Roy Edwin Marshall
April 25, 1930, Farmers Plantation, St Thomas, Barbados
October 27, 1992, Taunton, Somerset, England, (aged 62y 186d)
Right hand bat
Right arm offbreak
Only in cricket is it possible to savour that rare, marvellous amalgam of gentility and single-minded aggression. Roy Marshall was always in a hurry, rather like a nervous man hell-bent on catching a train. He did it with an apologetic shrug, implying he preferred the quiet life. But an afternoon at Southampton or Dean Park could never be too somnolent when he was at the wicket. It was invariably joyful. He made spectators gasp at his daring, sigh at his consummate fluency on good days.
It was usually accepted that the reason he went in first for Hampshire was that he simply couldn't bear to hang around for long, pads on and head buzzing over the technical complexities of the pitch or the opposing bowlers. Once he was out there, taking guard and adjusting his spectacles, any mental distractions had been exorcised. He was ready to go. The first ball was at times destined first bounce for the third-man boundary.
For the most part he was a master of style. He square-cut in the grand manner that Greenidge went on to emulate around the same parishes of the Solent. His on-and off-drives, especially the classically executed one through the covers, could be sublime. He was never afraid to hook. He had a dancer's feet and timing that will live timelessly in the minds of Hampshire romantics.
Marshall was the county's most hypnotic player. Members' wives dropped their knitting. He created an instant frisson; they loved the way this gentle cavalier set to work to impose his mastery over the best bowlers on the county circuit. He played for Hampshire from 1953 to 1972 and scored three double-hundreds. His highest, 228, was against the Pakistanis in 1962. Six times he passed 2000 runs. Many of them were compiled in felicitous haste.
He came from Farmers Plantation, St Thomas, Barbados and made his first-class debut as a 15-year-old. In 1950 he arrived here on tour with the West Indians, shook off ill-health, and still made 1117 runs at 39.89, with centuries at Leicester, the Oval and Southampton. It was not enough, in a richly-endowed party, to win a Test place.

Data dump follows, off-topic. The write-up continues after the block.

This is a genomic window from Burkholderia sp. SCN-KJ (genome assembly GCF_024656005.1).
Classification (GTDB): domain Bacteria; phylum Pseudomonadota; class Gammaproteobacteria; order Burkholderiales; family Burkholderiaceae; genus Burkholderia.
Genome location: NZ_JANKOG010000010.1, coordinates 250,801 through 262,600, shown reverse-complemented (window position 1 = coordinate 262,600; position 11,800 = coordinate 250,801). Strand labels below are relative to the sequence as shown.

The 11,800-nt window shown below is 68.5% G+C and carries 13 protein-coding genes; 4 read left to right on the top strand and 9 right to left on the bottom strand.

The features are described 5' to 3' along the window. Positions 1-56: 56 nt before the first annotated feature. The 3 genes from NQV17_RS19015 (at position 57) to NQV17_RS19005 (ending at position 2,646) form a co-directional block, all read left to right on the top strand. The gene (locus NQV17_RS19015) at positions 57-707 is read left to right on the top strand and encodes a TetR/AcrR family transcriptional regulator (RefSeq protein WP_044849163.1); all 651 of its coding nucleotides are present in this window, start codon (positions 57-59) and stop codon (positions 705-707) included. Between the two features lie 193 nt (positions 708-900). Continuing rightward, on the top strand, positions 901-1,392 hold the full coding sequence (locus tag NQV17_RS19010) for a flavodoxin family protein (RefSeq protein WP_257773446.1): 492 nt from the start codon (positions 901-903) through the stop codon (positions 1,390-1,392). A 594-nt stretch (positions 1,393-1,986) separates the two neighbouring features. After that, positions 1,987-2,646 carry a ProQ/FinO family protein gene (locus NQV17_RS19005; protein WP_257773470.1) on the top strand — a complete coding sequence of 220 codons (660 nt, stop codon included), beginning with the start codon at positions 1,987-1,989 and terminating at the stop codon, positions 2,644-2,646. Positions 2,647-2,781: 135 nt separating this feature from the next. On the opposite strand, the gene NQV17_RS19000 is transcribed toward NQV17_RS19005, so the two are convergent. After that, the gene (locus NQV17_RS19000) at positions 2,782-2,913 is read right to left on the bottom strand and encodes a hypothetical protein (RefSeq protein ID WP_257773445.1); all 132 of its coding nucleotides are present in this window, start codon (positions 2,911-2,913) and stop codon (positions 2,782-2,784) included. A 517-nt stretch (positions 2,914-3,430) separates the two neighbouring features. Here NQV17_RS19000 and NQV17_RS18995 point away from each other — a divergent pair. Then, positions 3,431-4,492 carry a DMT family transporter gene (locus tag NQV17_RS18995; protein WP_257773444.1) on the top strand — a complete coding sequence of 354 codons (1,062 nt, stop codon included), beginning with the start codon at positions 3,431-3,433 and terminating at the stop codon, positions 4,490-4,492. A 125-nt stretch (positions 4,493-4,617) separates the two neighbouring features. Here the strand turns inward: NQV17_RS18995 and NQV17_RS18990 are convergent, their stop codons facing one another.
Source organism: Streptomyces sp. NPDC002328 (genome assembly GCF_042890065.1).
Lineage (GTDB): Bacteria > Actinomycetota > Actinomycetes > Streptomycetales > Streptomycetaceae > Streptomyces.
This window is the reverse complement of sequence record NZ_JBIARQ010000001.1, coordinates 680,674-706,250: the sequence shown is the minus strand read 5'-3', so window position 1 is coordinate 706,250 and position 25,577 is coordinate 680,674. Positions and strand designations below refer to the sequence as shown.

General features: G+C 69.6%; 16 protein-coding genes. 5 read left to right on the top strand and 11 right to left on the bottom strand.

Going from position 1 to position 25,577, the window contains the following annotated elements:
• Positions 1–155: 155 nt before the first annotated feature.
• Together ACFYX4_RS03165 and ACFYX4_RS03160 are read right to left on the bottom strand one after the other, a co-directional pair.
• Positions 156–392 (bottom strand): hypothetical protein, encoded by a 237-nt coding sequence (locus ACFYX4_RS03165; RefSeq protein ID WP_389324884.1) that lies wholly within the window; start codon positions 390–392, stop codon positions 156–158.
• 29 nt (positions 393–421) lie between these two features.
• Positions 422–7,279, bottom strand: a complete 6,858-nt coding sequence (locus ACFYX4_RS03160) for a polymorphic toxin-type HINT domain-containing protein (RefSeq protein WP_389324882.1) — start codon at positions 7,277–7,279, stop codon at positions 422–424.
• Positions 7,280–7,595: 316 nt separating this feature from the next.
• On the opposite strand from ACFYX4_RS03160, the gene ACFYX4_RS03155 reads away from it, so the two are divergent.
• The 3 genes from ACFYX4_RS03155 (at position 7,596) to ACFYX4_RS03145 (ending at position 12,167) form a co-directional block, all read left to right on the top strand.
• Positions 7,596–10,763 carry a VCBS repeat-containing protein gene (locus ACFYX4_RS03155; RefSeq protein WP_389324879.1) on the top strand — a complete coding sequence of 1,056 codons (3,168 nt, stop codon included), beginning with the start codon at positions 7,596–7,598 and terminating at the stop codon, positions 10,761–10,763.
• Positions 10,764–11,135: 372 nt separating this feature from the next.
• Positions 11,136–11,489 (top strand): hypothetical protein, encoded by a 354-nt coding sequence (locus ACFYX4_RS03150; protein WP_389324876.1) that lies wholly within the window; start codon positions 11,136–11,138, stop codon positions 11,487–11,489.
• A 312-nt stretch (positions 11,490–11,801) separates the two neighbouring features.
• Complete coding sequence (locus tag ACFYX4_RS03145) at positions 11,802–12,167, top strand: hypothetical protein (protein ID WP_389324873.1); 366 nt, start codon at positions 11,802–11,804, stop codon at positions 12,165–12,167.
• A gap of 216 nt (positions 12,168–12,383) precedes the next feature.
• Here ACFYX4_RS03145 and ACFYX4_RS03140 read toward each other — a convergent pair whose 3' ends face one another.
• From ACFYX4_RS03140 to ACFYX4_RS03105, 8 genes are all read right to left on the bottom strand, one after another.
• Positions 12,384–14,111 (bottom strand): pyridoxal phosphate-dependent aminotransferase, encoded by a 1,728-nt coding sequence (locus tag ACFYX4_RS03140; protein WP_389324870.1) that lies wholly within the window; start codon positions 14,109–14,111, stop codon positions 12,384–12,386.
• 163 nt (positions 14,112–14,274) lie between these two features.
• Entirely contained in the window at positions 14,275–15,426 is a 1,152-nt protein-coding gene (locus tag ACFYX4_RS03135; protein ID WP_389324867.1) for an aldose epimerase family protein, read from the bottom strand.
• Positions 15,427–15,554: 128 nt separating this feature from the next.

Roy's brother played for his country; he himself made no more than four appearances, two each against Australia and New Zealand in 1951-52. His highest Test score (30) came in his debut match, at Brisbane, from the No. 9 position, and at Adelaide his 29, made with a runner following a painful leg injury, launched West Indies to a Christmas Day victory as he and Stollmeyer had an opening stand of 72.
At this distance, the negligible recognition seems almost an outrage. But, of course, his harvest years were when he was playing county cricket here. That in effect ruled out cricket for West Indies. The biggest irony of all is that he would have walked into the England side.
In all he scored 35,725 runs in 1053 innings (35.94) and took 176 wickets with delicate deliveries that could break quite wickedly from the off. His fielding occasionally let him down - put that down to his eyesight - but not that powerful, accurate throw from the deepest boundary. He had the tactical knowledge and insights that should have made him a slightly better captain. He led Hampshire from 1966-70 with varying success.
Marshall was one of our most exciting batsmen through the 1950s and 1960s. In his undemonstrative way, his happiest days were with Hampshire. They had persuaded him to join them after he had fashioned the most exquisite of centuries against them during that 1950 tour. Before he joined them, he had a productive spell of league cricket with Lowerhouse CC.
In his later years he arrived in the West Country - with wife Shirley and three daughters - to coach at King's College, in Taunton, and to prove himself a most likeable, unassuming landlord of the Westgate Inn. He showed an increasing interest in Somerset cricket; he was sensibly co-opted to the cricket committee and was chairman from 1987-91. Roy was also elected to the county's general committee. His views were quietly expressed, wisdom emanating from his wide experience of the game and its techniques. He hated controversy.
Many found him a rather taciturn man. Journalists like myself seldom phoned in vain, though the well-reasoned observations were not destined for headlines. On occasions he would become a delightful raconteur, with stories usually against himself. One of the favourites was of the time when Alan Knott came to Taunton to take an objective look at how things might be improved. He came up with the suggestion that the batsmen might benefit from an extended repertoire, with more reliance on the sweep. It didn't work spectacularly well, and up on the players' balcony, Marshall was discreetly tut-tutting, reminding the team what a risky shot it could be. His aversion was well-known. Then he turned up at the ground with a faded photograph of himself, on one knee ... doing the sweep.
Roy Marshall loved his family, the game of cricket and the songs of Frank Sinatra. His ferocious onslaught, never remotely unsightly or bludgeoning, lit up many a gloomy May morning. The manner in which he stood up to the fast bowlers revealed courage. It was a quality that surfaced, along with the dignity, during the recent years when he battled against cancer. He died in a Taunton hospice on Oct 27, at the age of 62.
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